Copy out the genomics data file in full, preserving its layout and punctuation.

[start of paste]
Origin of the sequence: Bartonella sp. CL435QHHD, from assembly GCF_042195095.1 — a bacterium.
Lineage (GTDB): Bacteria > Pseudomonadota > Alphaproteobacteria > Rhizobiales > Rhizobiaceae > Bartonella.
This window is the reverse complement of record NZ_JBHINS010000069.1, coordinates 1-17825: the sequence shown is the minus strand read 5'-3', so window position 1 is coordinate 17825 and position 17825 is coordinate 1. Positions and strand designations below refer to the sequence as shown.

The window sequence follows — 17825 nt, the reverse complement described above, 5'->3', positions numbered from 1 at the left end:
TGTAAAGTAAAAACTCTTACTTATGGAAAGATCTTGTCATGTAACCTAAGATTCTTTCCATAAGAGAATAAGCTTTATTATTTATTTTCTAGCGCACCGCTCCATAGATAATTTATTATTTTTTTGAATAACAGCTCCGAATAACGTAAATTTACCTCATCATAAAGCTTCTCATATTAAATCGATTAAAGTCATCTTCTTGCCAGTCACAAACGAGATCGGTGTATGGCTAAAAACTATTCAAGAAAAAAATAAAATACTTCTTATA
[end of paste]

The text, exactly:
Origin of the sequence: Bartonella sp. CL435QHHD, from assembly GCF_042195095.1 — a bacterium.
Lineage (GTDB): Bacteria > Pseudomonadota > Alphaproteobacteria > Rhizobiales > Rhizobiaceae > Bartonella.
This window is the reverse complement of record NZ_JBHINS010000069.1, coordinates 1-17825: the sequence shown is the minus strand read 5'-3', so window position 1 is coordinate 17825 and position 17825 is coordinate 1. Positions and strand designations below refer to the sequence as shown.

The window sequence follows — 17825 nt, the reverse complement described above, 5'->3', positions numbered from 1 at the left end:
TGTAAAGTAAAAACTCTTACTTATGGAAAGATCTTGTCATGTAACCTAAGATTCTTTCCATAAGAGAATAAGCTTTATTATTTATTTTCTAGCGCACCGCTCCATAGATAATTTATTATTTTTTTGAATAACAGCTCCGAATAACGTAAATTTACCTCATCATAAAGCTTCTCATATTAAATCGATTAAAGTCATCTTCTTGCCAGTCACAAACGAGATCGGTGTATGGCTAAAAACTATTCAAGAAAAAAATAAAATACTTCTTATA